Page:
If there is one genre that has been weakened by this decade’s demand for simplicity in popular music, alternative-rock likely takes the cake. There are groups like Nickelback and Feeder that constantly attempt to replicate a single idea, purely based on that idea’s prior success on the commercial market. As a result, many people have to come generalize alternative-rock as being naturally repetitive and devoid of any emotional variation. As the past shows, that could not be further from the truth. The definition of “alternative-rock” has undoubtedly changed since the ’80s, but most of us can remember when groups like R.E.M. and The Replacements ruled the alt-rock realm. Bands like those had a distinctive style that was incomparable to their peers; they also were able to make their material eclectic, unique, and engaging in ways that only an oblivious imitator could replicate. Guitars often led the pack of instrumentation, but it was never a given and song structures were generally just as unpredictable. Nowadays, you have alt-rock groups that literally use the same structure, instrumentation, and so-called “hook” for each and every one of their songs. They find success based on how they disguise this one-dimensional idea, not on whether they are able to impact the genre in an inventive and captivating way.
The lack of quality alternative-rock groups this decade has admittedly put the genre in an odd situation. The groups with plenty of exposure are often the ones that are least worthwhile, while a few of the others that strive for even a glance of success usually have the right influences in mind to emit an interesting enigma. I get a lot of the former in the mail from bands that are desperately trying to imitate the radio’s interpretation of quality alternative-rock. The latter, though, still tends to show up from time to time, in this case being the five guys in Armen Firman. Their name derives from the name of a man that reportedly attempted to fly in the year 852, with his conquest becoming a failure after his garment-fueled device fell to the ground. He sustained minor injuries though, mainly because he invented the parachute in the process of his own failure. When applied to this Australian five-piece, the name seems like a rather apt choice. Their style recalls a distant style of alternative-rock that has become nearly extinct since its disappearance in the late ‘90s, using a somewhat outdated approach to achieve success that is unparalleled by most new alt-rock groups of a similar vein. For a genre like this, going back in time is usually beneficial.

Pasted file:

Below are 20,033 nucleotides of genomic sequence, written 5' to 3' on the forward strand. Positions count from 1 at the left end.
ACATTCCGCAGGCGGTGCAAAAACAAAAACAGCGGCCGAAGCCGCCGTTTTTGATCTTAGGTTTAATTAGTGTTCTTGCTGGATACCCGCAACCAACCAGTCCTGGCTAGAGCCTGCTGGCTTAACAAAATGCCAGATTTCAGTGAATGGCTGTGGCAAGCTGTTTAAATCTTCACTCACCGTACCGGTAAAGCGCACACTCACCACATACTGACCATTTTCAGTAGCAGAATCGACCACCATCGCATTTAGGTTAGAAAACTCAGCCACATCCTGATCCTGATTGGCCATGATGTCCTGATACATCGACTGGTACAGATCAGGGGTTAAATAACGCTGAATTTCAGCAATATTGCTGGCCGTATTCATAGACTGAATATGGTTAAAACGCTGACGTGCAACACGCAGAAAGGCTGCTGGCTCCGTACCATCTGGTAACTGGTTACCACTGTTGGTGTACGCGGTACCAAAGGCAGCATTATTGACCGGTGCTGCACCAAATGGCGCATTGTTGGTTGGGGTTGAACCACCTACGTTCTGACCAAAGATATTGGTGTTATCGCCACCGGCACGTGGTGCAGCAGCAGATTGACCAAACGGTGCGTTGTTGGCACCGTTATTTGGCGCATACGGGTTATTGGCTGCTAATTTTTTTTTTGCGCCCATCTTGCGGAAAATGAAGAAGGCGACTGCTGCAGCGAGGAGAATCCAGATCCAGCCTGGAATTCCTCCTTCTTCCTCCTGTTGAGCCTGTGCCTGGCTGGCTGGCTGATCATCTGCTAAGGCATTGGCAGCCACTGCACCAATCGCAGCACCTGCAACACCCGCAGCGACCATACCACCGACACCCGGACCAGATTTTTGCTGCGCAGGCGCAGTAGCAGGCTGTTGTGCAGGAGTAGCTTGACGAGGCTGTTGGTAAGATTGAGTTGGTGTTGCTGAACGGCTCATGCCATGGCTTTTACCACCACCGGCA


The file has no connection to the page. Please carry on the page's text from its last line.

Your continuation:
Although their debut EP consists of only five songs, Your Name in My Skin shows listeners all they need to know in providing surefire examples of Armen Firman’s throwback style of alt-rock. The production is often thick with a bustling rhythm section, aided by guitars that one would expect and orchestral implementations that one would not. A mixture of conventionalism and innovation is what Armen Firman do best on Your Name in My Skin. Conventionally accessible song structures and melodies allow their material to flourish in front of first-time audiences, but the differences between Armen Firman and other contemporaries is their variation. In regard to emotional depth, choice of instrumentation, and cumulative ardency, each track differs on Your Name in My Skin with deep resonance. They seem stuck in an age where groups like The Smashing Pumpkins, Yo La Tengo, and The Wrens stood tall with their diverse presentation of alt-rock, and sometimes being stuck in time can be the greatest thing in the world for a band of Armen Firman’s nature. The Melbourne natives seem well accustomed to alt-rock stemming from the US or UK, allowing them to tread the fine line between replicating influences and creating original gems.
Armen Firman’s songs, as a whole, tend to present an exterior that seems familiar, perhaps too familiar for some. But when listeners dig deeper and begin to treat the five-piece like, say, an alt-rock groups from the ‘80s or ‘90s, enjoyment should be imminent. Take “Porch Dweller” for instance, their first single. The song initially sounds like a journey into the world of dream-folk, taking on a twangy guitar progression, the steady use of a tambourine, and the subtle scent of an organ. When the other guitar track appears and begins to show the group’s intricate songwriting ability, it appears more reminiscent of exotic post-rock in the vein of Radiohead’s “Paranoid Android.” The chorus then strips itself down, led by the quick strums of a guitar and the concurrent usage of a delicate piano. A heavily reverbed guitar solo then paves the way for the song’s excellent conclusion. All these moments prove indicative of the band’s impressive grasp of variation, a skill that many contemporary artists fail to recognize despite their genre or level of commercial success. “In the Water” is a great display of the group’s energy, mainly because it allows vocalist Tom Whitty to cohesively show off his chops. The way his voice intensifies during the effervescent chorus reminds me of Chris Cornell, whose voice continues to impress me despite his music being mediocre at best. The ballad-like fluidity of “Only I Know You” shows the group’s impressive diversity even more, making a legitimate case for Your Name in My Skin being one of the better alt-rock EPs of the past several months.